RASCAL: “Mom, why is it called ‘Star Wars,’ when it isn’t about two stars going to war with each other?”
Before Christmas I had an inspiration (thank you, Guardian Angel!): instead of having Trooper practice handwriting with random words out of a textbook, I would verbally ask him questions and see if he would respond.
And he did.
So every day we practice and you can see the joy and relief he feels to finally tell us the thoughts in his head. In the following “conversations,” I am speaking to him and he is writing. Sometimes he gives a lengthy answer, and sometimes he gives the monosyllabic response of the 11yr old boy who would really rather not talk right now. 😉
Me: what’s something you want me to make for you?
Trooper: Mac n cheese
Me: Do you think you want to drive a car someday?
ME: what kind?
ME: a little pickup truck?
Me: Is there a question you’d like to ask me today?
Trooper: How do you spell Indianapolis?
Me: (blinks) um…like that.
Trooper practices typing by emailing his grandparents. One day he began instructing my dad as to what type of yogurt is best. We have a running family joke that Trooper missed our recent bout of stomach virus–and past ones–by a daily quart of plain Dannon.
Trooper: I like yogurt. You will too. Just the plain kind, not the silly kind. The silly kind has fruit in it.
Me: You’re going to see Mr. R (his wonderful speech therapist) today. Would you like to tell me about him?
Trooper: Mr R is my friend and my helper.
And yesterday I asked him something that had been on my mind for years. The answer is what apraxia is like for the boy who has had to live with it.
ME: when you were real little you tried to say some words and then stopped. Do you remember why you stopped?
HIM: I stopped because I couldn’t think of the way to get my words out.
ME: But you had the thoughts, the words all the time?
Hilarious or heart wrenching, I love these conversations. I love not having to guess what he’s thinking! Because sometimes I have guessed wrong, I’ve found…except about the pickup truck. 😉
No, I’m not going to launch into detail about how I’m feeling/how I look/what the midwife said at the last appointment. HA! I just admitted to using a midwife this time around. Cue Jim Gaffigan: “There was also a midwife there, because we believe in witchcraft.” Oh that made me laugh. And, no, we really don’t believe in witchcraft. It was just that I was already 11 weeks when I went to the OB office to have the first look at Littlest. My regular doc had switched practices between Posey’s birth and this first visit, and as much as I liked him, that was the third time he switched in almost as many years, and I had grown fond of the folks in the current office. So I stayed, and the midwife who works closely with the docs there was available. No, I’m not doing a homebirth, a hypnobirth, or a hydrobirth. In fact, I’m more than likely still going to beg for my epidural the moment I set foot in the hospital door.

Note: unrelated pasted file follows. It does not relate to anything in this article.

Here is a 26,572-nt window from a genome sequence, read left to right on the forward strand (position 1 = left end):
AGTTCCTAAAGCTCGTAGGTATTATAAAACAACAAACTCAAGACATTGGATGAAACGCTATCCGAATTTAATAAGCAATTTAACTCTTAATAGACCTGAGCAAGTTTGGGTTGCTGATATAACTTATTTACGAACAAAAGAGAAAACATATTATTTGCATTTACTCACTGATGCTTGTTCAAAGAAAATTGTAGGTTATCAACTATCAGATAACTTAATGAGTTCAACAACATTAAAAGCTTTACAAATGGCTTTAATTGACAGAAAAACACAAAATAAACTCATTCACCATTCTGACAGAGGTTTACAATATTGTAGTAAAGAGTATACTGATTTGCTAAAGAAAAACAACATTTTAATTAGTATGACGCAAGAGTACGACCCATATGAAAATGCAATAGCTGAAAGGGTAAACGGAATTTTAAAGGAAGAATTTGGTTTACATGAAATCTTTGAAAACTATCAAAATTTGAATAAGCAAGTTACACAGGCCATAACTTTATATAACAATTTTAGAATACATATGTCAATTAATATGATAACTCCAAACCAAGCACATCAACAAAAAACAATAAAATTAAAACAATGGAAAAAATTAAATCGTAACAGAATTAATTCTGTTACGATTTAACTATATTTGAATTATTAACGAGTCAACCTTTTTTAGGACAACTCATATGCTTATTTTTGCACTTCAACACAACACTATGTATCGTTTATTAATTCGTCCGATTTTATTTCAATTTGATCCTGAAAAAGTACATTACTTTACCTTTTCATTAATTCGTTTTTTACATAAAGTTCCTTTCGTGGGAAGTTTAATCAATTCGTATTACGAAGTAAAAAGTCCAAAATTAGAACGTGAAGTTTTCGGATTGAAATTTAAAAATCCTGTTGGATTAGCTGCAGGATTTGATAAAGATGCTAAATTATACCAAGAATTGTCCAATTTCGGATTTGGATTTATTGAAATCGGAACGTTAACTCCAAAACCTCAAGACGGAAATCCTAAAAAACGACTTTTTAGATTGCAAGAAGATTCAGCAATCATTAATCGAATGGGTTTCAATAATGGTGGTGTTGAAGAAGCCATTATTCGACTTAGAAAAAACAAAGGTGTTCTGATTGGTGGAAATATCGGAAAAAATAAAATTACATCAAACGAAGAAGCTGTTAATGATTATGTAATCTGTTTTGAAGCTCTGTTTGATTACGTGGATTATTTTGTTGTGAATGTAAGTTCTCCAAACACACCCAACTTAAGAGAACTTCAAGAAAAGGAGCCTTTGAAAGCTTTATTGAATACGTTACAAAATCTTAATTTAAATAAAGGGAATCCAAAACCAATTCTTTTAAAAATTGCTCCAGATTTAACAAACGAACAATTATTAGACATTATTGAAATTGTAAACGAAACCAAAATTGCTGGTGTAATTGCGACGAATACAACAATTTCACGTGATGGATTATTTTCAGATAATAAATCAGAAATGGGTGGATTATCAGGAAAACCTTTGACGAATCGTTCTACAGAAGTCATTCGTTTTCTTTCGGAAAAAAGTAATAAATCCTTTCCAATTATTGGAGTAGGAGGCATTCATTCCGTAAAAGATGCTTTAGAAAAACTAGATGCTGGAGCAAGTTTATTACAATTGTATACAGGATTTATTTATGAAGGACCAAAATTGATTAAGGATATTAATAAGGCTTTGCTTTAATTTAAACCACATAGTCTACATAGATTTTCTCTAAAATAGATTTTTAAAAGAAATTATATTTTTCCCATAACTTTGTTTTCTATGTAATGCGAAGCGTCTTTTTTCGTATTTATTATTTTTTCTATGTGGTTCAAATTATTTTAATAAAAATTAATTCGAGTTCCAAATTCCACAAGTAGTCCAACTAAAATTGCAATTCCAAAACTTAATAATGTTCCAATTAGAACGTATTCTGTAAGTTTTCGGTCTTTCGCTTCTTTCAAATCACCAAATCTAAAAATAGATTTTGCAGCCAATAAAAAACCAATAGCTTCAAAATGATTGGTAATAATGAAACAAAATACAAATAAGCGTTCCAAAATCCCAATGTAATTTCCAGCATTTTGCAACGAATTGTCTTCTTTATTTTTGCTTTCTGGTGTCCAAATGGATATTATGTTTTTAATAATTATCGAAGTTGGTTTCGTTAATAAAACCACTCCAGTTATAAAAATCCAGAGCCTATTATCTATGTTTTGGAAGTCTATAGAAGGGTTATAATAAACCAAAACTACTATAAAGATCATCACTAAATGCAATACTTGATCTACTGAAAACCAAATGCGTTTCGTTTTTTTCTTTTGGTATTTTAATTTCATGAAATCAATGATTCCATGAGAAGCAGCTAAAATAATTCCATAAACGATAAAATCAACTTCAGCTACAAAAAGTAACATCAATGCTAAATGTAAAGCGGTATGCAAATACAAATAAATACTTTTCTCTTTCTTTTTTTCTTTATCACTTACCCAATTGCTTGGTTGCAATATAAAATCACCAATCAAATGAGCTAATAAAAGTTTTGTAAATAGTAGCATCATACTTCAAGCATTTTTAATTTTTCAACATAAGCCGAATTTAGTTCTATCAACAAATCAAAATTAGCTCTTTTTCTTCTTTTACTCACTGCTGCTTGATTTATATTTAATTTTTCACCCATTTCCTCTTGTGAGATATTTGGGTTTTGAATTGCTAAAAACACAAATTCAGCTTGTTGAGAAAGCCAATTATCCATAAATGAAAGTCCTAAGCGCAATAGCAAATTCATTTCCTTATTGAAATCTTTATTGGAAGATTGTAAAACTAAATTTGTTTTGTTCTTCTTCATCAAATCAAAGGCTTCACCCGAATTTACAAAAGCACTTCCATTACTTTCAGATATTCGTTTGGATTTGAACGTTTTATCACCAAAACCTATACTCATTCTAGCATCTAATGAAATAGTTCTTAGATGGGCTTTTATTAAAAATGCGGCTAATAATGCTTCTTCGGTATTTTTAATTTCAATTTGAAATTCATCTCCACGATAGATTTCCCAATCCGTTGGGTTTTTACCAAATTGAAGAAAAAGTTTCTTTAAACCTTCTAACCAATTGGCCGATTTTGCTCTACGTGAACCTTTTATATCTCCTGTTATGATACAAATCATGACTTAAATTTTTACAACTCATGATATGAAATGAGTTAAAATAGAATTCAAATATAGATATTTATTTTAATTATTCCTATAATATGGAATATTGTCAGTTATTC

All this rambling to say, here’s a sampling of observations I’ve been receiving from people now that I definitely stick out past watermelon stage.
WELL MEANING RELATIVE: (Back in February!) You’ve dropped already?!
LADY AT RECYCLING CENTER: (In March) You’re carryin’ high. I always carried my gals high.
LADY AT CONSIGNMENT SALE: (today) You’re carrying low. It’s a boy, right?
OUR MAIL-LADY: (seeing me two weeks ago) And you’re due in MAY? You’re so tiny!
(I love her forever)
LADY AT CHURCH: (three days after maillady) You sure you don’t have two in there?
Today I also had help putting a new toddler bed into the van from the significant other of one of the consignment sale workers. Seeing the sheer number of carseats and boosters in our van (it does add up), he asked me “just how many little ‘uns do y’all haul in this thing?” I simply told him “8” because it’ll be that soon enough. He stood there aghast for a second, then told me “y’all need to get yerselves some cable tv.”
Wow–I finally got the TV one! Usually it’s the “hands-full” one or “So do you watch the Duggars” (No, because we don’t have cable, and also why do we want to watch reality tv about a large family when we live in a large family)? Someone once wrote a great zinger of a response to these kind of comments, including the TV one, but I couldn’t remember who, sadly, because I loved their response to the TV comment. In the end it’s probably best, because by the time I called it to mind he had already gone on to list how many siblings and cousins his past family members had (his grandma had 8 kids) and how they rented a community center to bring the clan together for Thanksgiving. Kind of hard to zing a person who gives you a good tip like that, even if I could zing someone. Which would definitely depend on the hormone level. But I said I wasn’t going to talk about that, so I’m off.
As I mentioned in an earlier post we had a bit of snow on March 25th. None of it actually stuck, but we had a flurry-ious storm at one point that did look quite blizzardish. I’ve never seen snow blow horizontally up my street before. At the back door, Princess was worried about the way the tall pines and oaks swayed in the wind. Dino decided to take matters into his own hands, perhaps with just a little delusion of grandeur.
DINO: “Watch, it’s going to be okay. I’m going to do the Jesus thing.” (Turning then to the window–and the storm–he said loudly:) “PEACE! BE STILL!” (Turning back to his sister:) “Did it work?”
The other day, for reasons unbeknownst to me, Princess managed to stick a lock of her hair into a desktop fan. She had the presence of mind to shut the fan off but was wailing considerably and small wonder! Fortunately it didn’t do anything terrible, like pulling out her hair by the roots, but she was quite shocked and scared. I unplugged the fan and began to try to unwind the hair, gently reminding her that this is why we don’t stick anything into fans, ever. She quite agreed. At one point it seemed a little hopeless so I warned her:
ME: I’m sorry, sweetie, but I might have to cut your hair.